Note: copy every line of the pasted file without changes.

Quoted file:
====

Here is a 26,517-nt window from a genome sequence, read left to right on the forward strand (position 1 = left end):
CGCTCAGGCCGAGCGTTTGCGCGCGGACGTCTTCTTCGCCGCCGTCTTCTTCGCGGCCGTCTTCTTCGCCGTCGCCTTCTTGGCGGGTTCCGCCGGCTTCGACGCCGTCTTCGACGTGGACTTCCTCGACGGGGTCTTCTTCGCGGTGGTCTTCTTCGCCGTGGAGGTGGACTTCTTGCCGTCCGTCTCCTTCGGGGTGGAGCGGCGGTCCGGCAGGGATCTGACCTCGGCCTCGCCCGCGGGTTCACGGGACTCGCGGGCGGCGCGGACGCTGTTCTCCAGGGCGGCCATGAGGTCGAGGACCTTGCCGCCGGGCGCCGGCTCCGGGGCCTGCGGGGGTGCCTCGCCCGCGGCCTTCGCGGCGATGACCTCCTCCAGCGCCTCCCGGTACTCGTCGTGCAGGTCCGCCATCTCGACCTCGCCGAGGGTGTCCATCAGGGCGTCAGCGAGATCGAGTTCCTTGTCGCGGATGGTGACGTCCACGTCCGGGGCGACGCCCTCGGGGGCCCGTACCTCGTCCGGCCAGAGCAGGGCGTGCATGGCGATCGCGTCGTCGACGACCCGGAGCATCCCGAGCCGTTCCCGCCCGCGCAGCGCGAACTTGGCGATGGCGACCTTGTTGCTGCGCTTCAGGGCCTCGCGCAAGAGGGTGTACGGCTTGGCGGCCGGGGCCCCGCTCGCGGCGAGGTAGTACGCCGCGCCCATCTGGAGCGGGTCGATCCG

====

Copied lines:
Here is a 26,517-nt window from a genome sequence, read left to right on the forward strand (position 1 = left end):
CGCTCAGGCCGAGCGTTTGCGCGCGGACGTCTTCTTCGCCGCCGTCTTCTTCGCGGCCGTCTTCTTCGCCGTCGCCTTCTTGGCGGGTTCCGCCGGCTTCGACGCCGTCTTCGACGTGGACTTCCTCGACGGGGTCTTCTTCGCGGTGGTCTTCTTCGCCGTGGAGGTGGACTTCTTGCCGTCCGTCTCCTTCGGGGTGGAGCGGCGGTCCGGCAGGGATCTGACCTCGGCCTCGCCCGCGGGTTCACGGGACTCGCGGGCGGCGCGGACGCTGTTCTCCAGGGCGGCCATGAGGTCGAGGACCTTGCCGCCGGGCGCCGGCTCCGGGGCCTGCGGGGGTGCCTCGCCCGCGGCCTTCGCGGCGATGACCTCCTCCAGCGCCTCCCGGTACTCGTCGTGCAGGTCCGCCATCTCGACCTCGCCGAGGGTGTCCATCAGGGCGTCAGCGAGATCGAGTTCCTTGTCGCGGATGGTGACGTCCACGTCCGGGGCGACGCCCTCGGGGGCCCGTACCTCGTCCGGCCAGAGCAGGGCGTGCATGGCGATCGCGTCGTCGACGACCCGGAGCATCCCGAGCCGTTCCCGCCCGCGCAGCGCGAACTTGGCGATGGCGACCTTGTTGCTGCGCTTCAGGGCCTCGCGCAAGAGGGTGTACGGCTTGGCGGCCGGGGCCCCGCTCGCGGCGAGGTAGTACGCCGCGCCCATCTGGAGCGGGTCGATCCG